David Cameron will sweep into the north-east today to announce further measures to support the beleaguered oil and gas industry and encourage exploration.
The prime minister will be in Aberdeen as the UK Government announces the long-awaited Aberdeen City Region Deal will pump £250million into the region’s economy.
Last night, the Scottish Government – which has agreed to fund the investment on a 50-50 basis – also pledged an additional £254million for infrastructure in the area.
Aberdeen City Council leader Jenny Laing welcomed the City Region Deal and additional support for oil and gas – but said the package was “only the first stage in transforming the north-east”.
Unveiling the details, Scottish Secretary David Mundell acknowledged the “very tough time” people in the industry and their families were going through, adding: “I am determined that the UK Government will do what it can to support them.”
He said the city deal would help the sector export its world-class expertise around the globe and encourage diversification of the economy.
“We have seen in Glasgow the extra jobs and growth that this kind of deal can bring, and I want to see the same achieved in and around Aberdeen,” he added.
Energy Secretary Amber Rudd, who this week chaired a meeting of the new ministerial group on oil and gas, said the UK Government stood “100% behind the industry”.
And Communities Secretary Greg Clark said the city deal would help ensure Aberdeen’s “long and proud heritage” continued.
He added: “This package of support will help prepare the oil and gas industries for the future, given their crucial importance both to north-east Scotland and the country as a whole.”
The agreement, due to be signed at a special ceremony in the Town House, will be Scotland’s second city deal following the £1billion awarded to Glasgow in 2104.
It will address a number of proposals from the region, including a new energy innovation centre, supporting the industry to exploit the remaining reserves in the North Sea, and the expansion of Aberdeen harbour, enabling the city to compete for decommissioning work.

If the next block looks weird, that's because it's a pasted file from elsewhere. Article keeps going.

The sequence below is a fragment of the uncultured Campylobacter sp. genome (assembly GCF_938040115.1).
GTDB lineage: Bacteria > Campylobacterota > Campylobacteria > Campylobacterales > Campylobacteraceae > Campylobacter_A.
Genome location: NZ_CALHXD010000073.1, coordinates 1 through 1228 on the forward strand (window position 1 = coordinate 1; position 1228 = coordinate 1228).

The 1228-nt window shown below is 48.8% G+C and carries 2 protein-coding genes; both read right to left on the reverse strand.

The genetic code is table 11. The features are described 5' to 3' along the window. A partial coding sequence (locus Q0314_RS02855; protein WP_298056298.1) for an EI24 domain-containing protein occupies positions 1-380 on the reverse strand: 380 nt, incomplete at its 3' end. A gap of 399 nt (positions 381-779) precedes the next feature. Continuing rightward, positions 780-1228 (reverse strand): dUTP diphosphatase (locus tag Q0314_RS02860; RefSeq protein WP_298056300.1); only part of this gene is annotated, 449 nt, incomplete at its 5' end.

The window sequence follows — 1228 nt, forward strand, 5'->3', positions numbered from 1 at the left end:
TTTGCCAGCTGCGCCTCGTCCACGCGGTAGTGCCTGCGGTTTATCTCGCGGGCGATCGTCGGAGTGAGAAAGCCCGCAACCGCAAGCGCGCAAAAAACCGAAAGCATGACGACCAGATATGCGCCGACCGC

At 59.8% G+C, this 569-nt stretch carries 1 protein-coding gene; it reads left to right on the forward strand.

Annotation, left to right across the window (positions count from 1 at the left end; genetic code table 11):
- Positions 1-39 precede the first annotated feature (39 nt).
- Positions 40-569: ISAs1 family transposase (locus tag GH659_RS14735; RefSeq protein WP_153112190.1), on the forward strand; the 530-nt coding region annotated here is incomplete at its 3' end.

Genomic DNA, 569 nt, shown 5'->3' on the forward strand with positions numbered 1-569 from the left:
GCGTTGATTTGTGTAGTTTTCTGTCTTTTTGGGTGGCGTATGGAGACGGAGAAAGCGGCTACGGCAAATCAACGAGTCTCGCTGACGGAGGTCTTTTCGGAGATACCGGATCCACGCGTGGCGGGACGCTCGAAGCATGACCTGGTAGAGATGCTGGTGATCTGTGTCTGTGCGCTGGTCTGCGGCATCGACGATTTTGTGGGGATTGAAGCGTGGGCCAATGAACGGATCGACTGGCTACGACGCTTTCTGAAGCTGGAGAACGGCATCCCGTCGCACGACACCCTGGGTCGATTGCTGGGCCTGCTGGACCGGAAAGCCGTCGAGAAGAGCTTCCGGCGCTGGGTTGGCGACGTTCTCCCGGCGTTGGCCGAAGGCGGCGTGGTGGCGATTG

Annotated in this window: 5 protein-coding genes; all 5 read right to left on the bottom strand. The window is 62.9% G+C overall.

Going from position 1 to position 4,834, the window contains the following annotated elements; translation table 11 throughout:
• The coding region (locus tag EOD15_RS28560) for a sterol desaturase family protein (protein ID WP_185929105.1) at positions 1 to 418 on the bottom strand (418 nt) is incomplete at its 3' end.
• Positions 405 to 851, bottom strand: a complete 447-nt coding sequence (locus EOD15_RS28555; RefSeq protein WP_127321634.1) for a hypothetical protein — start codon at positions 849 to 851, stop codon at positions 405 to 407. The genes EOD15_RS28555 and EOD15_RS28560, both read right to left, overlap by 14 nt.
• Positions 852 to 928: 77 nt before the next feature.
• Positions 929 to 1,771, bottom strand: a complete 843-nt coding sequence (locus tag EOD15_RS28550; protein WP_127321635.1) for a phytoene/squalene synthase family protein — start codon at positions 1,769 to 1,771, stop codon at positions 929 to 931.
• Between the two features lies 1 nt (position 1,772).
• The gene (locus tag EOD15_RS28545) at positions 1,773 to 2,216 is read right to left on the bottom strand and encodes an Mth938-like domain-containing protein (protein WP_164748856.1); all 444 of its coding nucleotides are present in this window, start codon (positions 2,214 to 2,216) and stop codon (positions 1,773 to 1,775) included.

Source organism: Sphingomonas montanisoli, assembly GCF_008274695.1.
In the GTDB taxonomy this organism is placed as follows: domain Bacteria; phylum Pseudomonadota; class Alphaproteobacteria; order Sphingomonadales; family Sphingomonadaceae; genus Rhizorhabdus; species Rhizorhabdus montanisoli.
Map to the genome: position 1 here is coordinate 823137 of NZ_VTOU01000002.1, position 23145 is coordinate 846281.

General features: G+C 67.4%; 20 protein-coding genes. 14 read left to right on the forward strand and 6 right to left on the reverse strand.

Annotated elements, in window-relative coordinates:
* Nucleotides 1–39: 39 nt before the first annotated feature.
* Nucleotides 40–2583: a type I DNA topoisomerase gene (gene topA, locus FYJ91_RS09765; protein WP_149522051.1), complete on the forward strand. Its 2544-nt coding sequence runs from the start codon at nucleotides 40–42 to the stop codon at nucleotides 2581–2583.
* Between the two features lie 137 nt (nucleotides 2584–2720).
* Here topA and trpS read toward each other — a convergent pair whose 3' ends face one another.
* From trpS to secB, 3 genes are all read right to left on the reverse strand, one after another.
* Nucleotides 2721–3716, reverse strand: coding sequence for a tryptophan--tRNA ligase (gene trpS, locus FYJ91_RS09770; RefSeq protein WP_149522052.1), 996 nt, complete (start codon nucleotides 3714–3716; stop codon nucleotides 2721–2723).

It also sets out how the region will diversify the biopharmaceutical and agri-food industries and commitments to improving digital connectivity.
While in Aberdeen, Mr Cameron is due to announce further measures to safeguard oil and gas sector jobs.
Yesterday at Prime Minister’s Questions, he vowed to build a “bridge to the future” for the North Sea and is expected to unveil possible tax concessions to help the “vital industry at this vital time”.
The Tory leader acknowledged the oil price decline was the longest and “nearly the steepest” in 20 years.
He added: “We can see the effects in the east of England, across Scotland – particularly in Aberdeen – and in other parts of our country too.
“We discussed this at Cabinet on Tuesday. I’m determined we build a bridge to the future for all those involved in the North Sea.”
He also pointed to the £1.3billion of support for the UK Continental Shelf announced last year and the implementation of the Wood Review.
Mr Cameron later highlighted the “very dark” place Scotland would have found itself in had it voted for independence, rather than being protected by the “broad shoulders of the UK”.
There is no definitive timescale for the deal, but it is expected to be less than the 20 years envisaged in the initial proposal.
The extra money from the Scottish Government will be invested over a five to 10-year period and be targeted towards the delivery of improved transport, digital connectivity and housing programmes.
Infrastructure, Investment and Cities Minister Keith Brown said it sent an “unequivocal message” that Aberdeen and the north-east remained central to driving future growth and prosperity in Scotland.
He added: “The Scottish Government recognises that there is more support that can be made available to the region and that will deliver real economic benefits.
“It is clear that the appetite of the councils and the needs of the area require more.”
Mr Mundell will also be in Aberdeen today to launch a drive to forge a new trading partnership between the Granite City and Pemba in Mozambique.